At school we learned nothing about the Holocaust or Nazi Germany. In the collective psyche, World War II was still current story, not yet history. At school, we used “Jewish” casually, like “Scottish”, to mean parsimonious or tightfisted. My own first insight into anti-Semitism came watching the television series, The Ascent of Man. Jacob Bronowski made a pointed aside “Men like me were not around at that time”, referring to some aspect of life in wartime Germany: I had to ask what he had meant.
Later, I learned of my paternal lineage: my great grandfather coming to Britain as a teenage refugee, leaving his Polish village, fleeing successive pogroms for a better life. Across four generations, in East London and then industrial Glasgow, sons rebelled against and replicated patriarchial violence, disowned their fathers, married out. My father was the last to grow up with some sense of Jewish heritage. In the army, permanently estranged from his father, sharing the same, obviously Jewish, handle with the then Minister of War, sick of ribbing and worse, he abandoned his patrimony and took his mother’s name, which I have today.
Without inheriting a mythology, it was in Narnia that I first found a sense of belonging, of struggle, of sacrifice and redemption, of course in ignorance of the author’s propagandist intentions. However, the core of my spirituality was shaped by the words of Jacob Bronowski. I wrote his words out, over a drawing of his face, and stuck this on my bedroom wall at home and later at University.
Standing in the ruins of the extermination camp at Auschwitz, this is what he had to say about science:
“Science is a very human form of knowledge. We are always at the brink of the known. We feel forward for what is to be hoped. Every judgement in science stands on the edge of error and is personal. Science is a tribute to what we can know, although we are fallible.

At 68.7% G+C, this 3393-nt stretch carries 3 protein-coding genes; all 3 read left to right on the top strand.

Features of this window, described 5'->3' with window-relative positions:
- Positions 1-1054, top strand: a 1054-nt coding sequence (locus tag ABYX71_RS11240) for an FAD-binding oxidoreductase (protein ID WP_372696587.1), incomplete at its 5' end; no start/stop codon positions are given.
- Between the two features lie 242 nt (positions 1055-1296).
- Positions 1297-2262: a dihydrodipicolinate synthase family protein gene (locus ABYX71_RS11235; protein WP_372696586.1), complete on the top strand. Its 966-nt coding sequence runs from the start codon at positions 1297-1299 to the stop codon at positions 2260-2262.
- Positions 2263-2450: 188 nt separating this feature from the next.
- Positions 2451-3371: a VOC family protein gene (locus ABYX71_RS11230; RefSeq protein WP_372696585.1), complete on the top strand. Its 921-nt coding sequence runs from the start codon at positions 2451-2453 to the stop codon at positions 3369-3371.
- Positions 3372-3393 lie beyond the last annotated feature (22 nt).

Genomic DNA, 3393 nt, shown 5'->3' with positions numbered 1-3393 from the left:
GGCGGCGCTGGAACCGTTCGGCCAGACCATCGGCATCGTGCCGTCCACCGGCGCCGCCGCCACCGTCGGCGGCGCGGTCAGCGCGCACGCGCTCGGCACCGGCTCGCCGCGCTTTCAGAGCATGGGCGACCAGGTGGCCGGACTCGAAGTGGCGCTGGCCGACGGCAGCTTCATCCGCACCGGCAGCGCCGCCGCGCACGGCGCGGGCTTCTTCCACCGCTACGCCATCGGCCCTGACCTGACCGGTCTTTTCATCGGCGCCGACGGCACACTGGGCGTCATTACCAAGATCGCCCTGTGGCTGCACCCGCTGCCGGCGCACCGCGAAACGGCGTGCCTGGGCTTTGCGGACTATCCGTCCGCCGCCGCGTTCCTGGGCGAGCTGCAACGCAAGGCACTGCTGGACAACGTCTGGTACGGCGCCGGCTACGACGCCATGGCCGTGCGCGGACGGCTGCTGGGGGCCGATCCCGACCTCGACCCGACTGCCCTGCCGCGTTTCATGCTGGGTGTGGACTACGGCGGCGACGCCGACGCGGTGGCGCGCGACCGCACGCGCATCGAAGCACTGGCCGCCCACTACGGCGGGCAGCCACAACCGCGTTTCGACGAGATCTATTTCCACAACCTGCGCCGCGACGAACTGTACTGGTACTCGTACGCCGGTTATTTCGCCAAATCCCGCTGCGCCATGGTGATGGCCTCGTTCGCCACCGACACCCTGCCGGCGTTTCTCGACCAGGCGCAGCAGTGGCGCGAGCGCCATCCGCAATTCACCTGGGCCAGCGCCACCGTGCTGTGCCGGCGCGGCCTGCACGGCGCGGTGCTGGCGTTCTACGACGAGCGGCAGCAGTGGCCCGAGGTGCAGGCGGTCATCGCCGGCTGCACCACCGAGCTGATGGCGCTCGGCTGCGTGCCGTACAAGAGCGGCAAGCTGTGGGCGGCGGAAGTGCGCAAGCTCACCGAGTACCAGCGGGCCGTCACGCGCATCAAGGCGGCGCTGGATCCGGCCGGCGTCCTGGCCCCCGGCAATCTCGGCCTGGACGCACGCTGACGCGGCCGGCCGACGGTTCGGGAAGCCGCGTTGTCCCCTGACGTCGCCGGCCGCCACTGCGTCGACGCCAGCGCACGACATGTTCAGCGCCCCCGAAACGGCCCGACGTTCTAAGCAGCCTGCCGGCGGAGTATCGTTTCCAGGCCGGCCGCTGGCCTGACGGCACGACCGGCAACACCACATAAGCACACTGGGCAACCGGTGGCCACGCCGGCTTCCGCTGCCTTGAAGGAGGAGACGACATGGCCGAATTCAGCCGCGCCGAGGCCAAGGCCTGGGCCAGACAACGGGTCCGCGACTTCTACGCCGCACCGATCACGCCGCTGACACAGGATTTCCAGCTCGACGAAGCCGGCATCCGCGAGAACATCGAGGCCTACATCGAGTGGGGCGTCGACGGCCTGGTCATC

Bronowski first opened up to me that our reality is beautiful and amazing, to be approached with boundless curiosity, with honesty and clear sight, without dogma, conscious of the influence of our prior beliefs and with our convictions open to challenge. This is the heart of science, and when incorporated into society and personal relationships, it is revolutionary.
Earlier in that same episode, the camera panned across barbed wire fences, lights and towers. Here is what Bronowski said of the Holocaust:
“It’s said that science will dehumanise people and turn them into numbers. That’s false, tragically false. Look for yourself. This is the concentration camp and crematorium at Auschwitz. This is where people were turned into numbers. Into this pond were flushed the ashes of some four million people. That was not done by gas – it was done by arrogance, it was done by dogma, it was done by ignorance.
“When people believe that they have absolute knowledge with no test in reality, this is how they behave. This is what men do when they aspire to the knowledge of gods.”
Taking a handful of mud from the water he said:
“we have to touch people”.